A lot of different ingredients typically make for a fine meal. The same is true when it comes to creating and sustaining a fine business — a point we sought to highlight in an article we published not long ago.
The focus of that item was on the value in following the proper steps for getting a company legally organized and registered with the correct North Carolina and federal government agencies. By offering some insights about business structure we sought to show how some risks of failure might be avoided.
At the heart of that guidance is that even though the prospect of launching an entrepreneurial venture may be gilded with romantic visions, it’s important to balance the picture with a healthy degree of reality.
As one business finance adviser puts it starting a business is like getting married, though the business failure rate may be higher. So he offers three thoughts for how to improve the chances of success.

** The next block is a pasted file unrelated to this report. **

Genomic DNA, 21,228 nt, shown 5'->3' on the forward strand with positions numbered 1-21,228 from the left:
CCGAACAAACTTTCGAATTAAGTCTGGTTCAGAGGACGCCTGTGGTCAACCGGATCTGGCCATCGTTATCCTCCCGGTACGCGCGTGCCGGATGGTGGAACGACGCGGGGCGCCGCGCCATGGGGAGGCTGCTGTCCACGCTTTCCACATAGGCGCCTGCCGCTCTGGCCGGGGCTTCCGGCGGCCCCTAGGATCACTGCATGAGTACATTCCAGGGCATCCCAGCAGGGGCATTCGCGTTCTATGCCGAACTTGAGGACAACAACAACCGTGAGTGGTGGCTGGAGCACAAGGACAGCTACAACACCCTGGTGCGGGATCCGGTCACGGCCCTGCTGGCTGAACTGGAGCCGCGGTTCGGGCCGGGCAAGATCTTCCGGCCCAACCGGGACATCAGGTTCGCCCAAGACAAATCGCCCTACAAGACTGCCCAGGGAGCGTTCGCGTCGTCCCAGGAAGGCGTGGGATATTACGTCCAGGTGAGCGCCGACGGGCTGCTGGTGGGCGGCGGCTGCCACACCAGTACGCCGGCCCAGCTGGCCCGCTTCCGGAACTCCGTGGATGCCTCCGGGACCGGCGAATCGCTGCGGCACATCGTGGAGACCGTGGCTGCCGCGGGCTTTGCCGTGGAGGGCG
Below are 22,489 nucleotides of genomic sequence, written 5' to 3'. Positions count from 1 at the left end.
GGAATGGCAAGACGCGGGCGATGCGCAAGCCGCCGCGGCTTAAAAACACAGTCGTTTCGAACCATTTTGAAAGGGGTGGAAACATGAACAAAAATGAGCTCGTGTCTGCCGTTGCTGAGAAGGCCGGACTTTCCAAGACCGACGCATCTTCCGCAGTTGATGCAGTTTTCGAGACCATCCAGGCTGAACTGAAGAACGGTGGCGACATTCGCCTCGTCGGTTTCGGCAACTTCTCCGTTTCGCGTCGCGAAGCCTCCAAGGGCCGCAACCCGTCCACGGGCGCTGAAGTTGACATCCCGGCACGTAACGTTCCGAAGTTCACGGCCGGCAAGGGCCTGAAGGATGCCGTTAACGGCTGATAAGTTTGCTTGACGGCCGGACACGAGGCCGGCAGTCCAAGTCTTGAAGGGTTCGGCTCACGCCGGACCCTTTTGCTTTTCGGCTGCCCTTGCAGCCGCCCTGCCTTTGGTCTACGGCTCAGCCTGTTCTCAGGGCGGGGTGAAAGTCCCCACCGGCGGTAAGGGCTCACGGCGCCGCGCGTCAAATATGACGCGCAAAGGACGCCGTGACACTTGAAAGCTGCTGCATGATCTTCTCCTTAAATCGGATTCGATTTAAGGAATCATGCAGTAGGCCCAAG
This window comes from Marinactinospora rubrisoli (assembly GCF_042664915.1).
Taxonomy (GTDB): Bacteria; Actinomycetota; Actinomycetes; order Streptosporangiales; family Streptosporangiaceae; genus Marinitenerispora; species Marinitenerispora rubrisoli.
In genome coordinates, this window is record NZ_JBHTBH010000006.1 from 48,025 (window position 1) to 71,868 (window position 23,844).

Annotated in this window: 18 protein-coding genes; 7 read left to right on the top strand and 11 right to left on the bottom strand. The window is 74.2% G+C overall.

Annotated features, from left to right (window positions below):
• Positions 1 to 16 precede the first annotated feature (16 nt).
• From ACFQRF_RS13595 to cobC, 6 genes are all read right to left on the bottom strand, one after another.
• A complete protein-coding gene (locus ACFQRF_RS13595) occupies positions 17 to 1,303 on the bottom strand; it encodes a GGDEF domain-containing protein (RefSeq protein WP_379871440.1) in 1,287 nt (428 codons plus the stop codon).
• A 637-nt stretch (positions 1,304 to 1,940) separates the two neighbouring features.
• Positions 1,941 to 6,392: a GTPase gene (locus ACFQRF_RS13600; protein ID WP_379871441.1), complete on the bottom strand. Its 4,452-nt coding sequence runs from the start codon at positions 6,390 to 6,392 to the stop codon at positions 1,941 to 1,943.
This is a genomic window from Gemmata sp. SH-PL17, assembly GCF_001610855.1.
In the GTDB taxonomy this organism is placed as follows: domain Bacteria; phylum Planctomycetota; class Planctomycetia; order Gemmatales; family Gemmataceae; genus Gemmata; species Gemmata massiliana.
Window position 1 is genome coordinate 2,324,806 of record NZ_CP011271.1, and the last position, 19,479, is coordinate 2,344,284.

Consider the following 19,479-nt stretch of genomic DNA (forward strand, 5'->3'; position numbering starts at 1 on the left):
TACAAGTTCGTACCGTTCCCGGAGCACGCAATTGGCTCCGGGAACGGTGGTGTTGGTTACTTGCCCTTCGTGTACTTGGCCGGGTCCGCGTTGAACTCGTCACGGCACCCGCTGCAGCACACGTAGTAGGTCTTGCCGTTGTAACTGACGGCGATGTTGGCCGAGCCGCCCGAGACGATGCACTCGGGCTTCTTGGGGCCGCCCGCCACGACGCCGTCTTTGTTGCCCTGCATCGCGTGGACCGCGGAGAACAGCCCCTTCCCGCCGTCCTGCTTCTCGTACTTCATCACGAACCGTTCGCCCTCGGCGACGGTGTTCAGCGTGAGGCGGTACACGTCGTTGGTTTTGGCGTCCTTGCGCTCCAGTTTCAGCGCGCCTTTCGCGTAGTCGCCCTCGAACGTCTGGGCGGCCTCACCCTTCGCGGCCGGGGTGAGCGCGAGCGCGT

- Share financial risk. Going solo may be attractive, but by bringing in additional investors you have a better chance of seeing your business rise like a great soufflé.
- Know your costs. Whatever business you decide to begin, you need to be aware of the costs you face as a self-employed person. That means identifying all your production and administrative expenses, including planning how you’ll cover your tax and health coverage obligations. Then, you have to price your good or service so you meet those costs and then some.
- Give yourself a deadline. Good things may come to those who wait but not when it comes to hitting income self-sufficiency in business. The adviser says set a clear date from the start for when you expect to have a sustainable income for yourself and stick to it. In other words, be prepared for the possibility of failure and have a plan for it.
Seek experienced legal counsel. Strike a good balance between imagination and reality, and the scale is more likely to tip in favor of business success.